as I pour coffee into a cup, it fills the room
with an earthly pungent smell. I imagine what
it would be like to think of you when the sun
comes up …
my consciousness drifts away.
there is an end to a universe, but at its edge,
there is no new beginning — it’s us again.
I keep pouring — only to not drink later and put the grinded
bitter beans down the drain — all that will remain will be a galaxy
devoid of ashes, dust, and gas, and you and I will be among it.
coffee, make me feel something again — why are
we here? what is that silhouette in my room?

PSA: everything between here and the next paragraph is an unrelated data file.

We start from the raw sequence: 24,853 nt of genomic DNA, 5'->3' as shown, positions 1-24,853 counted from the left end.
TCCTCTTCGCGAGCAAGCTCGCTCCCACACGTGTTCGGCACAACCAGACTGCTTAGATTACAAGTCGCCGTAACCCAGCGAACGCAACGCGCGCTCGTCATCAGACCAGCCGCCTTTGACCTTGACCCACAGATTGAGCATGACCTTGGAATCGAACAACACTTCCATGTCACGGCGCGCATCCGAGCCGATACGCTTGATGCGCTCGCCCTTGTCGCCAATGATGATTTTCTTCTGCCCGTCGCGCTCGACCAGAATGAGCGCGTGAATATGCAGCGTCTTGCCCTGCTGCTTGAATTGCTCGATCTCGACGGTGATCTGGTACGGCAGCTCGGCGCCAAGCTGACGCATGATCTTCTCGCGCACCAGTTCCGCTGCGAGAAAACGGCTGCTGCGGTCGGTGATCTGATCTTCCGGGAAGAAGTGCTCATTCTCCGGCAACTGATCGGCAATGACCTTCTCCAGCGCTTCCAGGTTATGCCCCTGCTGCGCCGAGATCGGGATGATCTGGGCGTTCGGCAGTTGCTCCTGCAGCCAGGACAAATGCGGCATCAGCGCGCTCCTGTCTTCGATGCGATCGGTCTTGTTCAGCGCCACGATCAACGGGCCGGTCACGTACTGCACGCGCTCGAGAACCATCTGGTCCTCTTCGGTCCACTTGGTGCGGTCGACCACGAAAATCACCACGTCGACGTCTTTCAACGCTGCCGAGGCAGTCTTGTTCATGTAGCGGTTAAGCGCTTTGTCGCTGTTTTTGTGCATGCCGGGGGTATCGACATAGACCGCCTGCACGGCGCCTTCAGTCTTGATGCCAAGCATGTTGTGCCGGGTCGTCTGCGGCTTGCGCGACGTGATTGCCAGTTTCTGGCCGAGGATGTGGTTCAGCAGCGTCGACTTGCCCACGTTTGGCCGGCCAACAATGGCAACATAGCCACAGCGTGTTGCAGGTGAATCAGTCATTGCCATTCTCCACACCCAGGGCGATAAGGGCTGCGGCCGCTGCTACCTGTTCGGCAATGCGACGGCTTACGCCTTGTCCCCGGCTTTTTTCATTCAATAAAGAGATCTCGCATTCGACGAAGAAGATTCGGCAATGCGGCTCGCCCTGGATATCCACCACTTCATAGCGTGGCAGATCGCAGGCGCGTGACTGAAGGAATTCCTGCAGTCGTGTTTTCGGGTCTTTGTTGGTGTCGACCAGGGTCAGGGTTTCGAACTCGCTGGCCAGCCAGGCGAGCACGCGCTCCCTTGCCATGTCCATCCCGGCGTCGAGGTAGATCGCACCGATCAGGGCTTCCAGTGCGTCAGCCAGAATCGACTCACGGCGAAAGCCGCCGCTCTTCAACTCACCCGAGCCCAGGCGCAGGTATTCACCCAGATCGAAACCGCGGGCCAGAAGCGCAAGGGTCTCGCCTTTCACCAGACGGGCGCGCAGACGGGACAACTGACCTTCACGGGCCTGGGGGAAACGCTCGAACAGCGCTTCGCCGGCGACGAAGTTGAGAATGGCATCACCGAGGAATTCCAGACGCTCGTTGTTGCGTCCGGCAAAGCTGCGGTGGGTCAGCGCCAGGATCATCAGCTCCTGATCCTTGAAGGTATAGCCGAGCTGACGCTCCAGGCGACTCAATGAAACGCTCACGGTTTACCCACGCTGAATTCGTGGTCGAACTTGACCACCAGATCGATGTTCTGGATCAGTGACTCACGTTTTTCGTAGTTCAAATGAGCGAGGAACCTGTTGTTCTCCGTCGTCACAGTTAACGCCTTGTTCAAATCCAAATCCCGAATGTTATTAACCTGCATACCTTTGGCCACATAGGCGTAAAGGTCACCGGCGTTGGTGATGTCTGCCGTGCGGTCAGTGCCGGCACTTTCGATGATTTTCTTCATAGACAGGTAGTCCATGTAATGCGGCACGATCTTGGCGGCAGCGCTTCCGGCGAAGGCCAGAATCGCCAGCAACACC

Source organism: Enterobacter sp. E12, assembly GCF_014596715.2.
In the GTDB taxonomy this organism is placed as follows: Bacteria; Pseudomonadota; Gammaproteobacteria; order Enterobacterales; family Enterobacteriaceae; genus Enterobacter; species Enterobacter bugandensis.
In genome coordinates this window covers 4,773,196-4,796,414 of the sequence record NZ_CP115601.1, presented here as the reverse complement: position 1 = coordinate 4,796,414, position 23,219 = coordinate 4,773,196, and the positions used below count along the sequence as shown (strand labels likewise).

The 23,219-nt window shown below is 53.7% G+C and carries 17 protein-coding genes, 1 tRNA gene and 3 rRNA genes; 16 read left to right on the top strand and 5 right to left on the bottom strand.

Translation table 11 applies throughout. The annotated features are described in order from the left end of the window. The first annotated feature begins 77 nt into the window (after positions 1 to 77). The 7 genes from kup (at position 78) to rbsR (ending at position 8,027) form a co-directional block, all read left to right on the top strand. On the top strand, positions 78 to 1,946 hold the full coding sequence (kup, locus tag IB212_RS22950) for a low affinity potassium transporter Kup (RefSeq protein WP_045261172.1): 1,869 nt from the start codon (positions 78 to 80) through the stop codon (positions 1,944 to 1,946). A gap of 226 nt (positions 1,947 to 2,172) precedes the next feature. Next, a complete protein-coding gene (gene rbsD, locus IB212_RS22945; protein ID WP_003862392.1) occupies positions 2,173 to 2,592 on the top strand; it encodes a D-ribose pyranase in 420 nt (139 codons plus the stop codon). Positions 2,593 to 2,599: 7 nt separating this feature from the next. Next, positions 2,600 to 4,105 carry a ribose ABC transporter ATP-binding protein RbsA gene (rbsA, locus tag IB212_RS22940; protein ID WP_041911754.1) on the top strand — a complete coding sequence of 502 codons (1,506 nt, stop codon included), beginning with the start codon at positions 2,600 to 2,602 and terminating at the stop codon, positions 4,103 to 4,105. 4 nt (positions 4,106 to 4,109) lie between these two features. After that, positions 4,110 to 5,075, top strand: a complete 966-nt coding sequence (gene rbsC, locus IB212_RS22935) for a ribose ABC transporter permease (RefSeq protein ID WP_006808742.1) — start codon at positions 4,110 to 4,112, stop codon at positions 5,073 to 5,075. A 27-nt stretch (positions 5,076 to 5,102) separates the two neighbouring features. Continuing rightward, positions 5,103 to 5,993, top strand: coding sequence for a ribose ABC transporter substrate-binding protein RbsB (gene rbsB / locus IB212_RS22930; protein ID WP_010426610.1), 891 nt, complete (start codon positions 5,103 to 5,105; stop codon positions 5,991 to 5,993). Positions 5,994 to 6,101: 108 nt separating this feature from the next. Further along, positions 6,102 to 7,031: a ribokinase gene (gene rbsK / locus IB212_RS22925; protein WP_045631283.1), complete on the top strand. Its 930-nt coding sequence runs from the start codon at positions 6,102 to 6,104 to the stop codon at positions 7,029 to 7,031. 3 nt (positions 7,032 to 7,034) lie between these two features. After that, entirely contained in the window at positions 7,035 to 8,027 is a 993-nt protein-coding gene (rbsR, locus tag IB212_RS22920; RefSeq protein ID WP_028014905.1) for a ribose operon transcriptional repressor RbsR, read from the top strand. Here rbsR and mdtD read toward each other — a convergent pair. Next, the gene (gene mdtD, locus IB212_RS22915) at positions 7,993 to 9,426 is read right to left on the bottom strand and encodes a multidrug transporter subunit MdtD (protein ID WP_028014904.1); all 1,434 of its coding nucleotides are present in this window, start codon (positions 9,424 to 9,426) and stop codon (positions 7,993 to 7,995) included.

how do we go on when we are not who we were?
but today is just another day, just another
Sunday … all I see is coffee, which will be soon in
it will slip away like you and
I will one day …
Anna Sharudenko is an amateur poet, an aspiring law student, and an undergraduate student at UCLA, studying literature. She was born in Moscow, Russia, but has lived in Los Angeles since her early teen years. She is a fan of informal logic and likes to discuss existentialism, Stoicism, and love as abstract concepts in her free time. She is a strange individual who also, ironically, prefers tea to coffee.